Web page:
But why do things that are for the sake of heaven persist? For that I think we should return to the cup of water. Enough time has passed that it’s entirely an inky blue. The outcome was predetermined, but the path the process took to get there was not.
History too, is on a path. From the non-ideal state where the tree does not taste like the fruit, the holiness of its goals are not always seen in its means, to the messianic vision of “the whole world will be filled of knowledge of Hashem,” a world in which “Hashem be One and His name, One.” Not divided between tree and fruit, no more wars between the sun and moon.
Qorach played for Edom’s power, and therefore did not succeed. Because his vision did not fit that final state, it did not persist. Moshe and Aharon — and much later, the schools of Hillel and Shammai — saw their authority as a tool for making sanctity manifest, and so they did.
We tend to think of Hashem punishing sin because it’s evil. But we can equally view sin as that which doesn’t fit Hashem’s plan, and thus Hashem forewarns us that according to the rules He set up, it has no permanence. The person aligned with sin and everything he gained through his sin would perforce be destroyed. (This idea and the water-in-ink metaphor are from the Aspaqlaria reader for Aseres Yemei Teshuvah, pg. 45 “The Thermodynamics of History.)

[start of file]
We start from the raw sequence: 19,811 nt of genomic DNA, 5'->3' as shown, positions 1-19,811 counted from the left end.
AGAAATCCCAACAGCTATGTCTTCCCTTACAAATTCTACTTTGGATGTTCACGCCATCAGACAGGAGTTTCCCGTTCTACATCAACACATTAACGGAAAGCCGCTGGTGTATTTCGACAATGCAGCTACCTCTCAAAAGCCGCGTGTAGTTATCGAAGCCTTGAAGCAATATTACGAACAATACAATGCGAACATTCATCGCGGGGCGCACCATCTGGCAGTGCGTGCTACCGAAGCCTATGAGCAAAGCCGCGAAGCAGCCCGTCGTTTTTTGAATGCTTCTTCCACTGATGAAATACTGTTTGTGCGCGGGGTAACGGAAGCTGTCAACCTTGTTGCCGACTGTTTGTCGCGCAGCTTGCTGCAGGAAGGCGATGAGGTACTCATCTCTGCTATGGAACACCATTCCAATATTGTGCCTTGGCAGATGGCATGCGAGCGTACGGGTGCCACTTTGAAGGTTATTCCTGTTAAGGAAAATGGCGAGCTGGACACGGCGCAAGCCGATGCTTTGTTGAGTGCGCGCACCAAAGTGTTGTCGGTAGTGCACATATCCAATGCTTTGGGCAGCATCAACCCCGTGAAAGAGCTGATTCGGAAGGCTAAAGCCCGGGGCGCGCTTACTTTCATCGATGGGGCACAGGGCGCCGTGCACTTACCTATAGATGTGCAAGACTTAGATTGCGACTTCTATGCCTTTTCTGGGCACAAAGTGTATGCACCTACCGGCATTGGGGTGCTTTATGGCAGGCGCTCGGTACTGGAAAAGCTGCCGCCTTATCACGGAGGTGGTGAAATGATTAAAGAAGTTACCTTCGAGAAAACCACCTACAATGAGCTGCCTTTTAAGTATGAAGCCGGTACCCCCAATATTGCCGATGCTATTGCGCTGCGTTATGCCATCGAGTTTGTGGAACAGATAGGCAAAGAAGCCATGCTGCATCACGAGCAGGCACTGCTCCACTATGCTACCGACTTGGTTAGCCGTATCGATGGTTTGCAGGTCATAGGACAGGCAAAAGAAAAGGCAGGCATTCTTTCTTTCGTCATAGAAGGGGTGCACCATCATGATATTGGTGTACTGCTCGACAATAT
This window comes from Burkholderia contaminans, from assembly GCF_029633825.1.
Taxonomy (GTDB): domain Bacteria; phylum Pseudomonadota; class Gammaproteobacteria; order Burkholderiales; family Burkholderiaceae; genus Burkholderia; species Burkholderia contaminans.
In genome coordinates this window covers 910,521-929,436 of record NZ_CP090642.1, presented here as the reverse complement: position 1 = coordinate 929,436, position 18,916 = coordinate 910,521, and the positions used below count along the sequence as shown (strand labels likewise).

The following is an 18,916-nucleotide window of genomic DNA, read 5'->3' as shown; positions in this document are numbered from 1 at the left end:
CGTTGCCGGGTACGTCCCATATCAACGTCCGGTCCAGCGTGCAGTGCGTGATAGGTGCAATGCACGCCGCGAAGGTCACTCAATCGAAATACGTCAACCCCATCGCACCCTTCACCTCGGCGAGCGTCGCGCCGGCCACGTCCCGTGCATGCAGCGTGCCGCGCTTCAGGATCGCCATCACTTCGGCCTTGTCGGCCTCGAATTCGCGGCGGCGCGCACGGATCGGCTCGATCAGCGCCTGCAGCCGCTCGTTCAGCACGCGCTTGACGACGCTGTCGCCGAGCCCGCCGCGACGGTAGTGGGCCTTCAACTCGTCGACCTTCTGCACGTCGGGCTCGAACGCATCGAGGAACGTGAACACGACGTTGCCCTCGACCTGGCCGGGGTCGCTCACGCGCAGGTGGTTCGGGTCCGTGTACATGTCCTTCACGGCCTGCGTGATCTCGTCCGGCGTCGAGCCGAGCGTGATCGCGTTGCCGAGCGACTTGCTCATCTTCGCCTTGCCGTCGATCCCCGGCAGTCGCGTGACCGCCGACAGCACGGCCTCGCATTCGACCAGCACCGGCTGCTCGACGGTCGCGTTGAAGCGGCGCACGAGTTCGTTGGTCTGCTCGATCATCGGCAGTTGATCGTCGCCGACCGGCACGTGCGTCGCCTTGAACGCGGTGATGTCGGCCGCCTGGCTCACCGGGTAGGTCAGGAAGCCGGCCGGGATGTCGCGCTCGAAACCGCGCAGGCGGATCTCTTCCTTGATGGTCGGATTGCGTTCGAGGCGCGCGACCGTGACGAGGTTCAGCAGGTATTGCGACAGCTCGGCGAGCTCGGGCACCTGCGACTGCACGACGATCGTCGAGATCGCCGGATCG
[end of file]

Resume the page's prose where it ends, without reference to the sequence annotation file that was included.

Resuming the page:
That which is performed for the sake of heaven is part of the greater plan of the process of history — a physical action tied to the sacred goal — and therefore does have permanence. This is what we see from Qorach, teruamah and maaser, and as the parah adumah tells us — even allows what we created to survive death.
(This devar Torah was originally given at shevar berakhos for my nephew and new niece-in-law, phrased to answer the question: Well, everyone wishes you a ba’ayis ne’eman beYisrael. But how does one actually build a “permanent home in Israel?” Mazal tov Pinchas and Malkah!)